When is the last time you learned something about the universe? Observatories and planetariums are often overlooked compared to museums, aquariums, zoos, and galleries — and that's a shame!
The coolest observatories and planetariums in the US are calling your name. Grab a friend and try out something different this weekend.
The Hayden Planetarium is located in the Rose Center for Earth and Space, which is part of the American Museum of Natural History of NYC. The planetarium completed its full renovation in 2000, under the direction of Neil deGrasse Tyson.
This renovation even includes a 67-foot dome screen in which they play space shows that journey into science fiction. If you are in the Big Apple, this is a great stop to make to learn a lot.
Topping the Hayden Planetarium, the Morrison Planetarium has a 75-foot dome that is the largest digital planetarium in the US. Morrison has shows titled "Earthquake," "Dark Universe," and "Tour of the Universe." "Earthquake" shows the process in which the earth goes through after an earthquake hits. "Dark Universe" is written by Timothy Ferris, a best-selling author, and highlights the discoveries that have yet to be found and the questions we have about the universe. Finally, "Tour of the Universe" explores the vast scale of the universe.
The planetarium is located in the California Academy of Science in San Francisco, California. The museum is one of the largest natural history museums in the world!
Albert Einstein Planetarium
Located in the National Air and Space Museum of the Smithsonian Institution, the Albert Einstein Planetarium shows movies on its dome system that is one of the most advanced in the country.
They play six different shows, "One World, One Ski: Big Bird's Adventure," for the little ones, "To Space and Back," how exploring space effects our world, "Dark Universe," all about how much of the Universe is undiscovered, "Journey to the Stars," life and death of a star, "The Stars Tonight," new space explorations that are happening today, and "Hemisphere," the cosmic experience of Ulf Langheinrich.
Open from 12 PM to 10 PM every day, admission to the Griffith Observatory of Los Angeles, California is completely free. The observatory looks over Downtown Los Angeles, Hollywood, Los Angeles Basin, and the Pacific Ocean.
It is a great tourist spot for those who want a different view of the Hollywood sign. Besides the view, there are also space and science displays that are definitely worth checking out. In 2006, the $93 million renovation was completed in time for the live coverage of Pheonix landing on Mars in May of 2008.
"Centered in the Universe" is one of their most popular high-resolution videos that is projected by a laser system. It takes place in the Samual Oschin Planetarium on site. Tickets for this can be purchased separately after admission to the observatory. Other shows include "Water Is Life," "Light of the Valkyries," and "Time's Up."
Burke Baker Planetarium
One of the coolest planetariums in the world, Burke Baker is located in the Houston Museum of Natural Science. The planetarium opened in 1964, and has a range of shows that simulate black holes, planets, solar systems, star clusters, comets, nebulous objects, and much more. They were the third in the world to gain multiple projector digital image capability; this allows them to show full-dome movies.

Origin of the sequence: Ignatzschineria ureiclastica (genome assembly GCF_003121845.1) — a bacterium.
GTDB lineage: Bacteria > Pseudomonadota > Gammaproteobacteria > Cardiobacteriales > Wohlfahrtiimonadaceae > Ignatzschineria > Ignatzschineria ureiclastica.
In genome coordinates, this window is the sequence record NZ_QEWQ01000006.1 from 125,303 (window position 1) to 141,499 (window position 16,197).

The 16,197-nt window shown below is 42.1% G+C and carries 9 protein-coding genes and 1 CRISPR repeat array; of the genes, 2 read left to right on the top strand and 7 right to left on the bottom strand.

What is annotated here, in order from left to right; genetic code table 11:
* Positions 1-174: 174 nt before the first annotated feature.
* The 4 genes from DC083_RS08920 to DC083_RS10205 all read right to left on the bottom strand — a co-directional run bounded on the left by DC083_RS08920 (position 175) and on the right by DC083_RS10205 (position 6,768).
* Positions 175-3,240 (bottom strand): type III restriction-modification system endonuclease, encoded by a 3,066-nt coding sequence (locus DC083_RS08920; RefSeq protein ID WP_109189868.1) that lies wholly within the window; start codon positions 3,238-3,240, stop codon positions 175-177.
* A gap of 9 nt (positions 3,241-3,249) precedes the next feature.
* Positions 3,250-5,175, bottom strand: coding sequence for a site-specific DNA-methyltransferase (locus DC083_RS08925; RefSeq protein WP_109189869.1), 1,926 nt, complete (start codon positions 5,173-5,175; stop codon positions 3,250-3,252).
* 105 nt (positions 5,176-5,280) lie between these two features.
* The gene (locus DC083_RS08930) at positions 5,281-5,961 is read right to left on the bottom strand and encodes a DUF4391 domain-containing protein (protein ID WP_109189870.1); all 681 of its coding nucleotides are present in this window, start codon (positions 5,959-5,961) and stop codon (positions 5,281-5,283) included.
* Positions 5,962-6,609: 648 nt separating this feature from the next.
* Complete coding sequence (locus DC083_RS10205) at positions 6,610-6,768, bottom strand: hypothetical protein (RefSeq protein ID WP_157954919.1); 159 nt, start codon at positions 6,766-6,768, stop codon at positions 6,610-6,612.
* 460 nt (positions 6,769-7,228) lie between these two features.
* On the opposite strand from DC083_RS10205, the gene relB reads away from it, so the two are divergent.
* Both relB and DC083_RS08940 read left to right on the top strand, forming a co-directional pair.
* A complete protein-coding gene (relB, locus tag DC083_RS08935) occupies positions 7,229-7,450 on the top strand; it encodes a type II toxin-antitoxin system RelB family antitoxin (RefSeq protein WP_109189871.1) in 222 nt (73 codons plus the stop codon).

They even have eight different shows today! "Dark Side of the Moon," "We Are Stars," "Dark Universe," "Starry Night," "Solar Superstorms," "Edge of Darkness," "Black Holes," and "Tales of a Time Traveler" are all shows that you can see today; which sounds most appealing to you?
Yerkes Observatory calls the University of Chicago home. It was established all the way back in 1897, is operated by the university's Department of Astrophysics and Astronomy, and financed by George Ellery.
What makes this observatory so great? It houses a 40-inch diameter telescope, aka the largest astronomic telescope. Tours are open to the public every Saturday!
Morehead Planetarium and Science Center
One of the coolest observatories in the world is the Morehead Planetarium and Science Center. It is also one of the oldest and largest in the United States, as it was first opened in 1949.
In '49, the center was used to train astronaut programs such as Apollo and Gemini. How cool! After it was used for this, it was donated to the University of North Carolina at Chapel Hill. It is a full-dome planetarium with room to fit 240 people. Exhibits include Zoom In: Science at the Extremes and The Ancient Carolinians.
Mauna Kea Observatory
Just when you think you know all of the reasons you want to go to Hawaii, there is one more. The Mauna Kea is the best location for infrared astronomy in the North Hemisphere. It is one of the only places in the world where sea level to 14,000 feet is drivable in two hours. Just be sure to prepare if you suffer from altitude sickness, plus it is only recommended for four-wheel drive vehicles.
The observatory is home to multiple research facilities and large telescopic observatories. There are a total of 13 telescopes!
Though this observatory is not open to the public, it is still one of the coolest observatories in the US. And this is because it has strayed away from the typical dome shape, and instead has a geometric shape that is lined with fir plywood. It was designed by Anmahian Winton Architects, and is located in New Hampshire. It falls under the category of $1.5 million in cost and fits in great with the mountain geographic.
The first planetarium to ever open in the Western hemisphere, the Alder Planetarium in Chicago. It was first created in 1930 to teach astronomy education and is home to high tech theaters, an observatory, and science exhibits.
The best part is the view of the Chicago skyline and the location in Lake Michigan.